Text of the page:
During their eight-year existence, Jawbox developed into a top-tier post-hardcore band. While they became one of the most notable acts in Washington, D.C. shortly after their late ’80s formation, and were part of a lineage that included the likes of Minor Threat and Rites of Spring, they were favorably compared to Chicago’s Big Black, Naked Raygun, and Effigies as well. Scrutinized for leaving D.C.’s beloved Dischord for a major label — they were the first to do so — Jawbox nonetheless released two excellent albums for Atlantic that surpassed their previous output.
Ex-Government Issue bassist J. Robbins formed Jawbox in the summer of 1989. Robbins shifted to guitar and lead vocals, joined by drummer Adam Wade and bassist Kim Coletta. The trio’s first proper recording, a four-track 7″ EP, was released in the spring of 1990 through Dischord and their own DeSoto label. The band then recorded their first album, Grippe, at Arlington’s Inner Ear with engineer Eli Janney (Girls Against Boys). It was released in May 1991. Despite its formative nature in relation to what followed, it was a fine debut and rewarded repeated listening.
Shortly after the recording of Grippe, Jawbox considered adding a second guitarist to the lineup. Drummer Wade obliged by introducing Bill Barbot of Clambake, a band that promptly broke up. This enabled the addition of Barbot, who provided another strong creative force. The new four-member lineup subsequently recorded at Baltimore’s Oz and at Inner Ear with engineer and producer Iain Burgess, who had worked on several of the band’s favorite albums, including some by all three of the above-mentioned Chicago acts. Novelty, issued in May 1992, was moodier and more layered than Grippe, and was regarded as a marked improvement. The CD version of the album added both sides of a single, including the excellent Barbot-fronted “Tongues,” that preceded it by a few months.
Another lineup change occurred shortly after the release of Novelty, when Adam Wade left to join Shudder to Think. Jawbox superfan Zach Barocas had recently moved from New York to D.C. to attend university and he was rooming with Coletta. Barocas hesitantly dragged out his drum kit and was eventually installed as the band’s second, more jazz-inspired, drummer. At some point, Atlantic, one of many major labels who rabidly sought underground bands following Nirvana’s breakthrough with DGC, came a-courting. The major-leery band weighed its options intensely. Self-sufficient since day one, the band outlined its needs and wants before they signed. Their contract refused tour support and retained all independent powers. The deal enabled the musicians to treat Jawbox as a full-time endeavor, and it also allowed them to take their dynamite live show to previously unvisited countries.
Most of the songs for their major-label debut had been written prior to Atlantic’s involvement, and the presence of Barocas solidified what Robbins referred to as a “mystical communication” within the band. With help from Fugazi and Shudder to Think producer Ted Niceley, Jawbox recorded For Your Own Special Sweetheart, a phenomenal album that easily stands as one of the best releases to come out of the fertile D.C. scene of the ’80s and ’90s. Its genesis was surely aided by increased studio time. Extensive touring surrounded its release — the band regularly toured eight months a year — and exposed them to the regular crowds, as well as some new ones, thanks to a stretch of dates as the opener for labelmates Stone Temple Pilots. Minimal MTV rotation for “Savory” and “Cooling Card” introduced Jawbox to some nocturnal viewers, but the album otherwise went unnoticed outside the usual indie community.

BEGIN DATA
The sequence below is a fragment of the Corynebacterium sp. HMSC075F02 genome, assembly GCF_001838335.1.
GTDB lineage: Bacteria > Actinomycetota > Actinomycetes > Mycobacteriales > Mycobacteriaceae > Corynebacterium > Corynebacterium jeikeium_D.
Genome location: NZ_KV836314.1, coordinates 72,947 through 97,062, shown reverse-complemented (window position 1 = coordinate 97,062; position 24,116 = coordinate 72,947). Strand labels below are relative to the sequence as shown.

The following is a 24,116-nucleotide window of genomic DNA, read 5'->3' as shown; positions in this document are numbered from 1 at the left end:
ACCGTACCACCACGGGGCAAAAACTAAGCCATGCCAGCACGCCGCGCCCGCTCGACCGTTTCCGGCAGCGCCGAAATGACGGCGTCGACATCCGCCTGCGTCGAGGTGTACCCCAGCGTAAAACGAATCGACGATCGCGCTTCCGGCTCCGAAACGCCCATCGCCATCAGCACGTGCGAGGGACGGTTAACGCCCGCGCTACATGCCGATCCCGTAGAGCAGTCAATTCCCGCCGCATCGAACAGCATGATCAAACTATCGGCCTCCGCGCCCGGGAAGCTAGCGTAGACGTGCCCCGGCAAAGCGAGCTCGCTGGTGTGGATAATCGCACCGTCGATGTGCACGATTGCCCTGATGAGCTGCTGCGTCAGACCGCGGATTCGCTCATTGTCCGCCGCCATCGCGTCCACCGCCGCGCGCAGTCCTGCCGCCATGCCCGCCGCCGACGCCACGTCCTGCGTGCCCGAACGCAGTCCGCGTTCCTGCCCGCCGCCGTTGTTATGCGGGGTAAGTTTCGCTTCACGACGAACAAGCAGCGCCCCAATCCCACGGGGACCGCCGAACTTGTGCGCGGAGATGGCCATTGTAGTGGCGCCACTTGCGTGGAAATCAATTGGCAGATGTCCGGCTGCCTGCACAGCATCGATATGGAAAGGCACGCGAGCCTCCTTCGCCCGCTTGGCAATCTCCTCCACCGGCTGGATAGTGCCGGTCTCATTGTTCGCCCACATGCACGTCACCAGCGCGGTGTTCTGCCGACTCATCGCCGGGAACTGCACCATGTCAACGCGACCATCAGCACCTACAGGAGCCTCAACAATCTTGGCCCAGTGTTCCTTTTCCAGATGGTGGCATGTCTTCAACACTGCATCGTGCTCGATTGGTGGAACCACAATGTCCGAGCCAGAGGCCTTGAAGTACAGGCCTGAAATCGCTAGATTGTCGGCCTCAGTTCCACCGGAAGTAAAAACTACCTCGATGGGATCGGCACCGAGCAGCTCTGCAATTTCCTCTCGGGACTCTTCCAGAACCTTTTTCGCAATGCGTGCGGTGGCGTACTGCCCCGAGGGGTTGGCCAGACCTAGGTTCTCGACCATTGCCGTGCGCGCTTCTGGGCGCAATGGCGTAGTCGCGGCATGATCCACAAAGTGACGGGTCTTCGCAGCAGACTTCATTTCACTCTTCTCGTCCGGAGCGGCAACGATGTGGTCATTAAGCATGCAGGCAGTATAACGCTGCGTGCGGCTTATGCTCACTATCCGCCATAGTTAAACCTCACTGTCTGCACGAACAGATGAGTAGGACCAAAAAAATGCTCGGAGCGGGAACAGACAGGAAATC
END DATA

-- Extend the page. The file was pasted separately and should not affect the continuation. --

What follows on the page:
Jawbox recorded their fourth album in the winter of 1995-1996 with John Agnello, who had worked with everyone from Earth, Wind & Fire to Chavez. A somewhat glossy sheen pervaded the self-titled set, released in July 1996 on Atlantic’s short-lived TAG subsidiary. The songs were nearly as good as those of Sweetheart, and were clearly the work of a vital, passionate band, but the sound lacked the exhilarating abrasiveness of Sweetheart. If it was an attempt to be more accessible to radio, it didn’t work. Despite customary critical approval, album four was unable to gain commercial traction.
Yet more touring transpired through early 1997. In April of that year, the band opted to split, a decision based on several factors. Least among them was being dropped by Atlantic. More significant was Barocas’ decision to move back to New York for film school. Robbins quickly formed Burning Airlines and eventually invited Barbot along for the ride. Barocas became a part of the Up on In. Barbot and Coletta continued to run a less-active DeSoto, which released My Scrapbook of Fatal Accidents — a solid assortment of compilation appearances, B-sides, live recordings, and a BBC session for John Peel — in November 1998.
During the 2000s, Robbins remained busy with several outlets, including Channels (beside wife Janet Morgan) and Report Suspicious Activity (with Articles of Faith’s Vic Bondi). Additionally, he continued to work as a producer and engineer — something he did sporadically during the Jawbox years — and operated out of his own studio, the Magpie Cage. In 2009, after Jawbox bought the rights to their Atlantic material, DeSoto released a remastered and expanded edition of For Your Own Special Sweetheart. They promoted it by briefly reuniting to perform on the December 8 broadcast of Late Night with Jimmy Fallon. Barocas carried on with BELLS≥, while Robbins’ was deeply involved with Office of Future Plans, Moral Mazes, and studio work.
In 2015, “My Scrapbook of Fatal Accidents” is finally going to be re-released as a deluxe double vinyl LP set on Arctic Rodeo Recordings including a free CD and two booklets with infos, dates and never seen photographs.
Arctic Rodeo releases:
JAWBOX – album “My Scrapbook of Fatal Accidents” – 2xLP+CD (arr056)